Several cases of human infection by Streptococcus suis were recently reported worldwide, especially in China. In the U.S., the first human case of S. suis meningitis was reported in 2006 in a New York farmer who had contact with infected pigs. In response to this zoonosis, the VDL standardized several new diagnostic tools for use in outbreak investigations. Currently, the VDL can serotype S. suis by PCR and genotype isolates from swine and humans using other molecular techniques. The new methods enable veterinarians and other scientists to perform detailed epidemiological studies involving swine and humans S. suis infections. The VDL is the only laboratory in the U.S. currently offering these diagnostics tests on a routine basis.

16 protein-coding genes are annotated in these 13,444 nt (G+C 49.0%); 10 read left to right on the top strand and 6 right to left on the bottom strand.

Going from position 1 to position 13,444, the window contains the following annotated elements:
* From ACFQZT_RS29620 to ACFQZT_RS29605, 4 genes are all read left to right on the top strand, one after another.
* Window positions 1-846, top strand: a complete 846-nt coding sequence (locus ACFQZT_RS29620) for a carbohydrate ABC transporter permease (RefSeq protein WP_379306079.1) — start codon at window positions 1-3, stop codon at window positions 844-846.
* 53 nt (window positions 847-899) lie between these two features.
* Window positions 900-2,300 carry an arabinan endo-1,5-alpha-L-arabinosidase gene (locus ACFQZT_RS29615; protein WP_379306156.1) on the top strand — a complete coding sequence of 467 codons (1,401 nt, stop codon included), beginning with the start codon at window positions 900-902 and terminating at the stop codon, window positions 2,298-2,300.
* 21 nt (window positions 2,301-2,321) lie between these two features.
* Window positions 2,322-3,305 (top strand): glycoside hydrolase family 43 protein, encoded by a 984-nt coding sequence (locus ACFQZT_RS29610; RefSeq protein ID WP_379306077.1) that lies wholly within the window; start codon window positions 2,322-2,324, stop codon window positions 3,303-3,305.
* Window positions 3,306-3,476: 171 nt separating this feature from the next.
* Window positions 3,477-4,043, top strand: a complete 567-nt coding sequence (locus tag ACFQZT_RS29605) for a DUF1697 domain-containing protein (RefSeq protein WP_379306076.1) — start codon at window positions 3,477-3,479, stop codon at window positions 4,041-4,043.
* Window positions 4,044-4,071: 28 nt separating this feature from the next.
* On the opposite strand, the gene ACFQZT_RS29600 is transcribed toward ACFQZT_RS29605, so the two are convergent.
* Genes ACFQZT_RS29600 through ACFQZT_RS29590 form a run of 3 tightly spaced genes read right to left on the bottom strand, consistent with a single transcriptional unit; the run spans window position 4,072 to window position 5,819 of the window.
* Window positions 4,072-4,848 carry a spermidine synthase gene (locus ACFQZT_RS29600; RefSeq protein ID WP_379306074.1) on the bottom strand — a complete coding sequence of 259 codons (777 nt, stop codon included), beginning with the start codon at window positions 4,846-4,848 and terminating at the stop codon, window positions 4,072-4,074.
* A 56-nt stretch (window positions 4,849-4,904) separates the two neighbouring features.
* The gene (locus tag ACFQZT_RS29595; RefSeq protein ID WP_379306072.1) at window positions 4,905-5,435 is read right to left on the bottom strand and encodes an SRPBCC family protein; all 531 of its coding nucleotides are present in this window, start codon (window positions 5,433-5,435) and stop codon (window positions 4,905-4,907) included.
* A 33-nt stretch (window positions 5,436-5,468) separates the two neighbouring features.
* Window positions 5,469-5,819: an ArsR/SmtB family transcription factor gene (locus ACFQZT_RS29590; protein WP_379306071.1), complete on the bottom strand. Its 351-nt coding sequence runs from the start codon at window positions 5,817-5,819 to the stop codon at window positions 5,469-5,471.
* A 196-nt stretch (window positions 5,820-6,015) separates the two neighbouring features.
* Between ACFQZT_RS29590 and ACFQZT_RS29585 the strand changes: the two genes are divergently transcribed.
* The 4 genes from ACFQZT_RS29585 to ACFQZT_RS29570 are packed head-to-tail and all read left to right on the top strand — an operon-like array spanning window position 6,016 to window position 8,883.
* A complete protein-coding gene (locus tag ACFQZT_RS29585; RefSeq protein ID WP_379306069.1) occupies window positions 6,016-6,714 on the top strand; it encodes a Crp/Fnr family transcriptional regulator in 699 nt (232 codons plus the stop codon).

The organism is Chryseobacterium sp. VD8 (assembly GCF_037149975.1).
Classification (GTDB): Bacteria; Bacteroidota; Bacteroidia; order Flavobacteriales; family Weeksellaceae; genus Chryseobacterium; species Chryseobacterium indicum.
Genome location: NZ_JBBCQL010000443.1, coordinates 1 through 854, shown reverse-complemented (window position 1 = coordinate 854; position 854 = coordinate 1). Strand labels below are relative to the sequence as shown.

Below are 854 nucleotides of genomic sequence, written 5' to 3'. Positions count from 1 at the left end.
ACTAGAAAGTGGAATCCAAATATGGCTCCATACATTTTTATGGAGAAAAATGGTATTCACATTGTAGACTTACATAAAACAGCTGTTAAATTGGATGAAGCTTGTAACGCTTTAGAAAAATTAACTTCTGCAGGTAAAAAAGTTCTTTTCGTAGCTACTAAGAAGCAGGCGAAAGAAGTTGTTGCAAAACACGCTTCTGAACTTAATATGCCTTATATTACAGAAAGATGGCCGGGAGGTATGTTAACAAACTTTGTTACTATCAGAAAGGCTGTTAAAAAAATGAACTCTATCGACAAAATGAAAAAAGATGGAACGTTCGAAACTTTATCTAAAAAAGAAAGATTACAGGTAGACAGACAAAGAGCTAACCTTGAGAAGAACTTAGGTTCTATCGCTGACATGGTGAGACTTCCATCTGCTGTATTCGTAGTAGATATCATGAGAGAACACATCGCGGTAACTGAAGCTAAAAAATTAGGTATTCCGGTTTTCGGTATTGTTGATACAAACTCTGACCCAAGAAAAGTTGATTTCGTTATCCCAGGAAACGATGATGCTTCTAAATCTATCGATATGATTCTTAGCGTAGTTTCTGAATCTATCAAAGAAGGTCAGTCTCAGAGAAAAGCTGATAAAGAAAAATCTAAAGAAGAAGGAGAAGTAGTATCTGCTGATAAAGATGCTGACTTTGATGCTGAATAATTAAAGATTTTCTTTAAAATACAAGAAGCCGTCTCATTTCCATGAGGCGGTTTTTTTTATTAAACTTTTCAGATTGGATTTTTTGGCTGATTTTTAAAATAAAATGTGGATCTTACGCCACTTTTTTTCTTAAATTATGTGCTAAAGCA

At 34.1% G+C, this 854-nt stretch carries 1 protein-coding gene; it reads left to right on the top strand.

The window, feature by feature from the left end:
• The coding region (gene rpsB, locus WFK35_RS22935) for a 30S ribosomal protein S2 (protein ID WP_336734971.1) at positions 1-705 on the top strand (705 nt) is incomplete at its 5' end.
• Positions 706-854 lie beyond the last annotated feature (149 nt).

The VDL established a new program in aquaculture in response to an emerging viral disease, Viral Hemorrhagic Septicemia, affecting the Great Lake states. The new strain of VHSV (VHSV-IVb) first found in the Great Lakes in 2005, has infected more than 25 fish species and caused significant mortalities in hosts such as muskellunge, yellow perch, freshwater drum, and baitfish. Despite its movement throughout the eastern Great Lakes and spread to inland waters of New York, Michigan, and Wisconsin, the disease has not yet been detected in Lake Superior or any other water body in Minnesota. In response to the spread of VHSV, federal and state regulations limiting the movement of fish have increased the need for diagnostic testing to protect the aquaculture industry. Nicholas Phelps, with an M.S. degree in fish pathology from the University of Arkansas at Pine Bluff and two years experience conducting USDA-APHIS approved fish health inspections was hired as the first aquaculture specialist for the University of Minnesota’s Veterinary Diagnostic Laboratory. The Executive Director of the Minnesota Board of Animal Health authorized the VDL to do official fish health inspections in the state of Minnesota. All tests performed at the Veterinary Diagnostic Laboratory follow OIE and American Fisheries Society-Fish Health Section procedures for pathogen detection.